Jim Payne, John Stecco and Gary Vanderven called me with one hour to go before the suspension started and asked me if I was taking down the site. I was glad that someone at least called before I was suspended. I asked them what suspended actually meant, thinking that maybe I should get suspended and appeal to the board. Jim Payne said I would lose all of the QBI bonus, all the trips and monthly incomes. I was thinking about refusing to take down the site and appealing until Jim said the next statement. Chris Brady will also be suspended. I told them that Chris knew nothing about this, but their reply was that it says he is the co-founder. Jim asked again what my answer was. This was the most frustrating time in my entire life. I no longer felt I owned my own business and felt worse than an at will employee in my opinion. I bowed down to their authority again, but vowed to fix this ultra controlling attitude! I began to think that maybe discussing openly about change in this culture might not be the best thing for a person’s longevity in the new Quixtar.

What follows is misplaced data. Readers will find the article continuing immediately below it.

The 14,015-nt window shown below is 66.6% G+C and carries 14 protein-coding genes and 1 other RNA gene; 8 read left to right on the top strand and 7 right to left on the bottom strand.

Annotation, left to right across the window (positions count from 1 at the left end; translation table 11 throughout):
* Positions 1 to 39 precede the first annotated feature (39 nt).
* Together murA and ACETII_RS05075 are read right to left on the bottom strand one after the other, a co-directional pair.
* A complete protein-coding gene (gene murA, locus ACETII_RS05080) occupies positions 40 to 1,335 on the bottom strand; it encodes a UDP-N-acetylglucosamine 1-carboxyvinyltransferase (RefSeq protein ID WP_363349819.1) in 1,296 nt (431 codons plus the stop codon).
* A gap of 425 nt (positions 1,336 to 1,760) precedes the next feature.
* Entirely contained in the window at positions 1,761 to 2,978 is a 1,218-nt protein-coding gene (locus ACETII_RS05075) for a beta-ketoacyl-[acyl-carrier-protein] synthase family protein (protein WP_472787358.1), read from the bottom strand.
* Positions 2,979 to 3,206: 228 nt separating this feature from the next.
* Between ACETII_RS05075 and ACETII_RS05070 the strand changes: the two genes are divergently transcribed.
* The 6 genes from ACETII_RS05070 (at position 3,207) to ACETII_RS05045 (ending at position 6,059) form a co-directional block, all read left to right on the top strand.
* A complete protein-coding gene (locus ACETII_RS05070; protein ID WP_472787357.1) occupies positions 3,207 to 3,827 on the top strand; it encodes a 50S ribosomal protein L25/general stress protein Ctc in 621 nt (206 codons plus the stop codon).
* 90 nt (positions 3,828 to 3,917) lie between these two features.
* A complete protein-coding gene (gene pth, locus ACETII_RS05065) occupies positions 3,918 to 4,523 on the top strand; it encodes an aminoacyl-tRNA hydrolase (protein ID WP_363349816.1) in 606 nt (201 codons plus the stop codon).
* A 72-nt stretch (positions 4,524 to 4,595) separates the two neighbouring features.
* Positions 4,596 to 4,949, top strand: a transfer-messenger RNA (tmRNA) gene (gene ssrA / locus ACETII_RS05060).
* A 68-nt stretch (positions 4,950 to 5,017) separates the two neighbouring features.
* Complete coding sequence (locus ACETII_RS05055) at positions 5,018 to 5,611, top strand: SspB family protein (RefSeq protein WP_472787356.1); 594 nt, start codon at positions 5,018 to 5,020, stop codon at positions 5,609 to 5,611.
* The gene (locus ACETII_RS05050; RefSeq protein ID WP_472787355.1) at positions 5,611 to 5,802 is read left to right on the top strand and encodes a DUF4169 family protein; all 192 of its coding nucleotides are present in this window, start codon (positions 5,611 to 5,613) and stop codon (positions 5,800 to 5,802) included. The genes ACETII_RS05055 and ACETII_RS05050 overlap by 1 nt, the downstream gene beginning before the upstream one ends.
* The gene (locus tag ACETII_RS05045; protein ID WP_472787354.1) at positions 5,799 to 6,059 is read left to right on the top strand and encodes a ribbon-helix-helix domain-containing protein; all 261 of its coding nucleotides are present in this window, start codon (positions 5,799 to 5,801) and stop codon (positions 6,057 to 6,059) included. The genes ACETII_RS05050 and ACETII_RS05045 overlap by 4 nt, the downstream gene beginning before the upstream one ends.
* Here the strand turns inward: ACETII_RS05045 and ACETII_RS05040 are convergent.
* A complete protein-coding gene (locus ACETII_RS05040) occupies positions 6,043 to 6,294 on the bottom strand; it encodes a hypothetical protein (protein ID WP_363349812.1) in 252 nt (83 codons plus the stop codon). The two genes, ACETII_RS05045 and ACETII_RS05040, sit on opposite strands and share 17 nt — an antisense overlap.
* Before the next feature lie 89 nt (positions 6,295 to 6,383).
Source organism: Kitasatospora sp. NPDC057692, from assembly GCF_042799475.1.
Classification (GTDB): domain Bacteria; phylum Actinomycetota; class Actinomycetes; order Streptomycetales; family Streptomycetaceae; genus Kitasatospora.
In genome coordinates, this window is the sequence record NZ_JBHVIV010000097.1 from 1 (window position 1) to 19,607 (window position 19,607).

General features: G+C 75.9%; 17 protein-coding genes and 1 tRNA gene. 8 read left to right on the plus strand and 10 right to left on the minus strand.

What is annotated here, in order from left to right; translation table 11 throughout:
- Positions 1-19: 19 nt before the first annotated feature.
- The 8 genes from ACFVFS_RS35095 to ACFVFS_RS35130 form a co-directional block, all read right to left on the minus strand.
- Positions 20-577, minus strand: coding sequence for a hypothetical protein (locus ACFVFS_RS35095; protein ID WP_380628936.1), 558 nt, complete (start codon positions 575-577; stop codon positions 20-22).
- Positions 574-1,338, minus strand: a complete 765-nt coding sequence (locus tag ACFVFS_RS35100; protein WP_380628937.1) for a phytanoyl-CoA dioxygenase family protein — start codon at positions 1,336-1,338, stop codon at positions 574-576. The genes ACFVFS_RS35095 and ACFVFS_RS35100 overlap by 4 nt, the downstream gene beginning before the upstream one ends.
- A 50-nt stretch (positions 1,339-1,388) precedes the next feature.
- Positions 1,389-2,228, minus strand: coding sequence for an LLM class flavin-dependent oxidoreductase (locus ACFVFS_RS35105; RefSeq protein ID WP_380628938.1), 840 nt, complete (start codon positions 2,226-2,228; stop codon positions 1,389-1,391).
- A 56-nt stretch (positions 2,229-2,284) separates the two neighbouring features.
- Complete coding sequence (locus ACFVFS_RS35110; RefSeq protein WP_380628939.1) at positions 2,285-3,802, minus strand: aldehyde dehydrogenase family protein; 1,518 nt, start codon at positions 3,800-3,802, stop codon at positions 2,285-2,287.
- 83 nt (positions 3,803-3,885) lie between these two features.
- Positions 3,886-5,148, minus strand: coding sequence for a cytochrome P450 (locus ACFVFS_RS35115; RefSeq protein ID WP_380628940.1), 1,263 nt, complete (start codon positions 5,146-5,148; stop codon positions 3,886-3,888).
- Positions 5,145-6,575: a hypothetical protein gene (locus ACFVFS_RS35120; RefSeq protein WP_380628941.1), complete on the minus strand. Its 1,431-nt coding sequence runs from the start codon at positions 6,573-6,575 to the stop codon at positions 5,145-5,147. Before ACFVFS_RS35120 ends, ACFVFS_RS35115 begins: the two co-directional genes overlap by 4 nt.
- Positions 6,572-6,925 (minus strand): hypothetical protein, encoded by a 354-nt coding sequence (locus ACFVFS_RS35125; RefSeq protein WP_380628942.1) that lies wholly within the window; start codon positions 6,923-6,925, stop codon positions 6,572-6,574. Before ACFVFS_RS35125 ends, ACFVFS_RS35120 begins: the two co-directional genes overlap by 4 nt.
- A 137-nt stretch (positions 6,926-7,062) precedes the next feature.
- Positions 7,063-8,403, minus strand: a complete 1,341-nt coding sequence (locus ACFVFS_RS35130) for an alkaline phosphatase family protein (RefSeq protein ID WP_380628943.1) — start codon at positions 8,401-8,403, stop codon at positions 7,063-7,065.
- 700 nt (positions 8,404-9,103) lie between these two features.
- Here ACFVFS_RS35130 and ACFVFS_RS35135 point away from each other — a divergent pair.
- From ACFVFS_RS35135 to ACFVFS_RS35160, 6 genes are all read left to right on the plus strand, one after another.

The next crisis in my relationship with Quixtar came over full disclosure of the tool incomes. One of the major criticisms online and in the Dateline documentary is the lack of full disclosure on the tool incomes. Chris Brady and I decided to place the four ways to make income directly in our first night book. Quixtar forbid us to state our average incomes per level of achievement, but Quixtar was driving for full transparency in the tools business. I felt this was one of Team’s competitive advantages. We are proud of our compensation plans and anyone can become the top money earner. Why not disclose this in the first night book and if someone does not like it then they don’t have to join? This allows for complete transparency and no one can say they were not told upfront of all the various ways to make income. Tools, Tickets, Speaking and Quixtar were the four ways. Instead of being elated by our willingness to be transparent, Chris and I were threatened with a loss of the Hawaii Diamond Club unless we took the entire chapter out of the book. No discussion, just do it or else. I prayed about this one long and hard, but in the end decided to go to Hawaii because we had just broken 3 new diamonds and one was a personal (George and Jill) to us. We did not want to ruin their first Diamond Club and still believed that the attitude of Quixtar would change when they saw all the new growth we were experiencing!